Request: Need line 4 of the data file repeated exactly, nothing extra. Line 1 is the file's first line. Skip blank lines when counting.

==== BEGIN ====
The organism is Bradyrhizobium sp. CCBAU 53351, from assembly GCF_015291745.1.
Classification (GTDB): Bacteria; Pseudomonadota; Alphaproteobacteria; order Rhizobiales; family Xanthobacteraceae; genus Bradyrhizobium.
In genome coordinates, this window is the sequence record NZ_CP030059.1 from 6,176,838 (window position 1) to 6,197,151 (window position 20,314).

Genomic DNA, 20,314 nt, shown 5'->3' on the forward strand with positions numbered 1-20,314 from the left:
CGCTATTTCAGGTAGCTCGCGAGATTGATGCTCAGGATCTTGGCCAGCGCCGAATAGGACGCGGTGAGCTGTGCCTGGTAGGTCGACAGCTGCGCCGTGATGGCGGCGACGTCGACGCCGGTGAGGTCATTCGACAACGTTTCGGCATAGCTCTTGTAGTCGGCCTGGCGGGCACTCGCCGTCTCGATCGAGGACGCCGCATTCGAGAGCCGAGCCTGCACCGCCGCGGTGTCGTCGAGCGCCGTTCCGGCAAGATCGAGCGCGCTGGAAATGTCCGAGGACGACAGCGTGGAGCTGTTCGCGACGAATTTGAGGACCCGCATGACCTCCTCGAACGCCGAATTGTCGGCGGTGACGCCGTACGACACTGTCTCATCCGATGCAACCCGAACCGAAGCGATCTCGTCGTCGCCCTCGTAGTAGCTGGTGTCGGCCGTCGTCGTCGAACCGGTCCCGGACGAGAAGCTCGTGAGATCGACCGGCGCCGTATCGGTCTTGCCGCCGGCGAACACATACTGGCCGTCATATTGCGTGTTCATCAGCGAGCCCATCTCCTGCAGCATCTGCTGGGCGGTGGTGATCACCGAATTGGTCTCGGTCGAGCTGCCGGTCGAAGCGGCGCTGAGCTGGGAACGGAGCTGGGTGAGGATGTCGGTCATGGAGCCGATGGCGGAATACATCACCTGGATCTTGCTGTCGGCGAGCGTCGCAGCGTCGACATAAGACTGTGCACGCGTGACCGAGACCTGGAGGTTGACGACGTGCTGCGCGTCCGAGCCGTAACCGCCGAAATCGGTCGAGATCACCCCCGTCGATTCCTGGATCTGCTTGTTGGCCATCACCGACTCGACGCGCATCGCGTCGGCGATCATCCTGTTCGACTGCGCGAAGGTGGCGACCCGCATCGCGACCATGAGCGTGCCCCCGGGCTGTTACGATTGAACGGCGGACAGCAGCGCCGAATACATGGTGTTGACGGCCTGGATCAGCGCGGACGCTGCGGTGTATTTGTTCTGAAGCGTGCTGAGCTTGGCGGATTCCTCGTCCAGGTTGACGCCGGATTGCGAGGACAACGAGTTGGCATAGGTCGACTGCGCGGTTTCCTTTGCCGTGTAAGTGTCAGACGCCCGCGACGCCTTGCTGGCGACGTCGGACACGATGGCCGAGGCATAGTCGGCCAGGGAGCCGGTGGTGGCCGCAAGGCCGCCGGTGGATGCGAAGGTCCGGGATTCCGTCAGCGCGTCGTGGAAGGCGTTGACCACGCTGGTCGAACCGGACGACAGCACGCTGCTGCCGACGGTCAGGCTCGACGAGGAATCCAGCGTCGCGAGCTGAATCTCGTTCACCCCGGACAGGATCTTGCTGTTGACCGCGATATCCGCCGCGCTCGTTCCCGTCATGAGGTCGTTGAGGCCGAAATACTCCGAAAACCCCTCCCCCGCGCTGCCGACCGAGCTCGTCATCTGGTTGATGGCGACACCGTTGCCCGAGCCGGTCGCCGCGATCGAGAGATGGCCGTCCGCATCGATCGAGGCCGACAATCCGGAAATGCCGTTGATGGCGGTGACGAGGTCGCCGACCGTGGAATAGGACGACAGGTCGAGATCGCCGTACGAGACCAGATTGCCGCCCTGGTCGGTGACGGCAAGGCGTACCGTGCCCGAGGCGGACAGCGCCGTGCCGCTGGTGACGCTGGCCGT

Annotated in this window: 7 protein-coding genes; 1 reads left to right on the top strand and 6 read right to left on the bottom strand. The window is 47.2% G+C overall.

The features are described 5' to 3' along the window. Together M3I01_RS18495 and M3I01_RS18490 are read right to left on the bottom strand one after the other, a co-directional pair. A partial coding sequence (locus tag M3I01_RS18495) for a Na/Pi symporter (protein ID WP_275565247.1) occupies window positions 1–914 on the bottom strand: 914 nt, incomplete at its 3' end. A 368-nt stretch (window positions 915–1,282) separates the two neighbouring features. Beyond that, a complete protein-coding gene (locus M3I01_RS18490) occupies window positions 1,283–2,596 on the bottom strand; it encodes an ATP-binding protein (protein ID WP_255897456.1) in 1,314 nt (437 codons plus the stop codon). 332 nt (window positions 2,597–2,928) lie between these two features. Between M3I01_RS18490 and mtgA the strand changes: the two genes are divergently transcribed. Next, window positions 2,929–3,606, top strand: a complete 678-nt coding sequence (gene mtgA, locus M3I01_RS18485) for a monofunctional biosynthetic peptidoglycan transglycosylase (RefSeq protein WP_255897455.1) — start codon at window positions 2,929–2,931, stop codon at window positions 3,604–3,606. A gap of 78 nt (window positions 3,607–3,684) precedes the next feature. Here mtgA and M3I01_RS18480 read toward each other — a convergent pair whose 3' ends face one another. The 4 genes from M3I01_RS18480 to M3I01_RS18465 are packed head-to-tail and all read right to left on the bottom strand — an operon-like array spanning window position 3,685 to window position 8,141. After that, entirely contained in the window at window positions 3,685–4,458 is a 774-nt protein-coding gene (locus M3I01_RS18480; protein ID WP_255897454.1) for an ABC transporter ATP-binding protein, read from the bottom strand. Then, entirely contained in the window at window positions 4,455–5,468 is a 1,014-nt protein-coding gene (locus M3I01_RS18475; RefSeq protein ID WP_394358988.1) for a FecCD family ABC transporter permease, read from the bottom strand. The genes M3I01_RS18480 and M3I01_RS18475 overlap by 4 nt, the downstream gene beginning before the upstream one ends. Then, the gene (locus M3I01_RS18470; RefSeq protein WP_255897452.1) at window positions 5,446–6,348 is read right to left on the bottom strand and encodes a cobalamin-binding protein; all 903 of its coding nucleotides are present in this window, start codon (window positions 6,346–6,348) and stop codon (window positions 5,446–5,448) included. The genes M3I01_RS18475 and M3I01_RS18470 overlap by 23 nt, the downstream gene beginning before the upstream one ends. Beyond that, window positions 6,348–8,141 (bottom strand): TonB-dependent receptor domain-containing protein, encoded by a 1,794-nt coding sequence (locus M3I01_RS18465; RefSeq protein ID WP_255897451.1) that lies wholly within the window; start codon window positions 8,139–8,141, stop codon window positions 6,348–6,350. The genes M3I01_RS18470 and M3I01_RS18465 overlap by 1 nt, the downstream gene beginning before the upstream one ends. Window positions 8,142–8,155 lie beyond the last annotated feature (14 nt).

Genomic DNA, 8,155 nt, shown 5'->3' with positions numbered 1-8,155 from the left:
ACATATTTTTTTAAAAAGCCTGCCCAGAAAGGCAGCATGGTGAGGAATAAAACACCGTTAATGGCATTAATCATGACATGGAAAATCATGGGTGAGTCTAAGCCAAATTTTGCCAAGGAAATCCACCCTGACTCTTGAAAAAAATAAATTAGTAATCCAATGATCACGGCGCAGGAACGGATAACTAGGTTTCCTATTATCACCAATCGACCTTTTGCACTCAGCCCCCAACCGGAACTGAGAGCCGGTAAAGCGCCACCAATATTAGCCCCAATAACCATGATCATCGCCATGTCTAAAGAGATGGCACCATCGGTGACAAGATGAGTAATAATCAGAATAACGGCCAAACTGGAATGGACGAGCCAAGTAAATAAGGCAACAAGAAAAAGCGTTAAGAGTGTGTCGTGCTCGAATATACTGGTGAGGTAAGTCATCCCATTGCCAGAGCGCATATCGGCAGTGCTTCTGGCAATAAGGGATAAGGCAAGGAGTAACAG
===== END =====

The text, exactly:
Genomic DNA, 20,314 nt, shown 5'->3' on the forward strand with positions numbered 1-20,314 from the left: